I would prefer not to.

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Even more obvious since the May Day protests, OWS owes a debt to Herman Melville--particularly relevant is the observation that "Bartleby was the first laid-off worker to occupy Wall Street:"

And the way that Melville represents Bartleby's occupation can help us understand the power of the endlessly intriguing movement that is promising to return with renewed fervor this spring. What's more, this staple of the English Literature curriculum can speak to the ways that Wall Street itself is coming to occupy the classroom itself.

If you haven't read the novella already, I recommend this edition. Melville House Press offers an intriguing illuminated edition, and comments here that, passive protestations aside, "Bartleby is not idle:"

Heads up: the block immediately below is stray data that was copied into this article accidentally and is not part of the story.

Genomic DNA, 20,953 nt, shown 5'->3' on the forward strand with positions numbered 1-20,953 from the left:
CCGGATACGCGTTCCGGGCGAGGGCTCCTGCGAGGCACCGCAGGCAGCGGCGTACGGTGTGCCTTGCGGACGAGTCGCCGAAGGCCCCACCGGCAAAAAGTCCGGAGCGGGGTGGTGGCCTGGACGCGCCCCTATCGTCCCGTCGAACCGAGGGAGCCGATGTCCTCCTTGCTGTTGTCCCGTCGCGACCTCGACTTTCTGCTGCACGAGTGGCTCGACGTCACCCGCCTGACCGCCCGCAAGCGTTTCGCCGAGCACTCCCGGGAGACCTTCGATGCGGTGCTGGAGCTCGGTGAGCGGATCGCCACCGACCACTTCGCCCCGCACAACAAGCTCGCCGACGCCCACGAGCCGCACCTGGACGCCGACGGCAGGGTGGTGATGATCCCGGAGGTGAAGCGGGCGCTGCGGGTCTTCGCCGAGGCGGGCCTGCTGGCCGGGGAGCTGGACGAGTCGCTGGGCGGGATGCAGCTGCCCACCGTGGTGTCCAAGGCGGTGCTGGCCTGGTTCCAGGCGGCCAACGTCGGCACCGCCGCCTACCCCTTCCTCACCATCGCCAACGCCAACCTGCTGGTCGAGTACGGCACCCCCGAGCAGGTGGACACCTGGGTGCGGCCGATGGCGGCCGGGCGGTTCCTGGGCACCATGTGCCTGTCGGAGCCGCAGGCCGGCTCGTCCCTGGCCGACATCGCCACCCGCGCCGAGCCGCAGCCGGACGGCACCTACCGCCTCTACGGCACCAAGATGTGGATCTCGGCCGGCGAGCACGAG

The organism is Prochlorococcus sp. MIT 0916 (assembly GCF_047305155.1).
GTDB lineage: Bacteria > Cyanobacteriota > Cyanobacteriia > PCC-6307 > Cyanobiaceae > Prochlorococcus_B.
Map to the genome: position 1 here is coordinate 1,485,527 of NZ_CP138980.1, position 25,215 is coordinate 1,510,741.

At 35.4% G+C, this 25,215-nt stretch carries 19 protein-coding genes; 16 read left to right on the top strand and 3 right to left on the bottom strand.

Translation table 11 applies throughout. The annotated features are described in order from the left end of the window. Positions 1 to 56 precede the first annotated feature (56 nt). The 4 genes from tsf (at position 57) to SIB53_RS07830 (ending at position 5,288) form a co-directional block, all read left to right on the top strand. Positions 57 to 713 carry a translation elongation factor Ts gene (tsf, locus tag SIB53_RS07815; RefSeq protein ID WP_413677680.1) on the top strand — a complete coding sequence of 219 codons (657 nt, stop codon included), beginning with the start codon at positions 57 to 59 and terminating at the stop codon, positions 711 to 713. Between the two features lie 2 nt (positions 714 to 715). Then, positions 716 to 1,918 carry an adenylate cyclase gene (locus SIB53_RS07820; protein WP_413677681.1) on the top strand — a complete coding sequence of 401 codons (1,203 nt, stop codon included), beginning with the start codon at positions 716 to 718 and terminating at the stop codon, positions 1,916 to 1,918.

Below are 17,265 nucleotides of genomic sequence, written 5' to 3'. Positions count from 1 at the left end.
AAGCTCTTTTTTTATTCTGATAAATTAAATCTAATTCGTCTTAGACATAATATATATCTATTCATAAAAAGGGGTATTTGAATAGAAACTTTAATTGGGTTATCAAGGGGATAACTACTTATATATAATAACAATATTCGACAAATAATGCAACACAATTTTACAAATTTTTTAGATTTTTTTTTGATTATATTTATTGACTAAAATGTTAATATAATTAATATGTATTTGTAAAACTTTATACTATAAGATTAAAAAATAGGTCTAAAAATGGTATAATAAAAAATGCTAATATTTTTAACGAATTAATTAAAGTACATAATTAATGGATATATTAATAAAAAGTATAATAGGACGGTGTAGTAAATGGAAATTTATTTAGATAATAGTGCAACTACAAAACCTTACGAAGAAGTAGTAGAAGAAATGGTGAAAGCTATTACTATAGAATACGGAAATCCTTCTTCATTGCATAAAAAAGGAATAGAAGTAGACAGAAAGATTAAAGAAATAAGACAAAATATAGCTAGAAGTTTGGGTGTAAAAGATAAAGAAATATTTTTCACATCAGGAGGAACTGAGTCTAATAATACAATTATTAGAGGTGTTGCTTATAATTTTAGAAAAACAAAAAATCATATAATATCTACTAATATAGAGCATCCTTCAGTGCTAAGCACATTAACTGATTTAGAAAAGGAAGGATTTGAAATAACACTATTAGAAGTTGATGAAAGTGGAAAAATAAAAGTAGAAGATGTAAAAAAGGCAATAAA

Instead he is invoking what Melville believed to be the most powerful of stances: dissent. Bartleby is peacefully defying those that believe their will is stronger than his. [...] Bartleby thus becomes the ideal and most realistic patron-saint of a movement like Occupy, which strives above all things to say "no" to the assumed course of action.

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This page contains a single entry by cognitivedissident published on May 1, 2012 11:05 AM.

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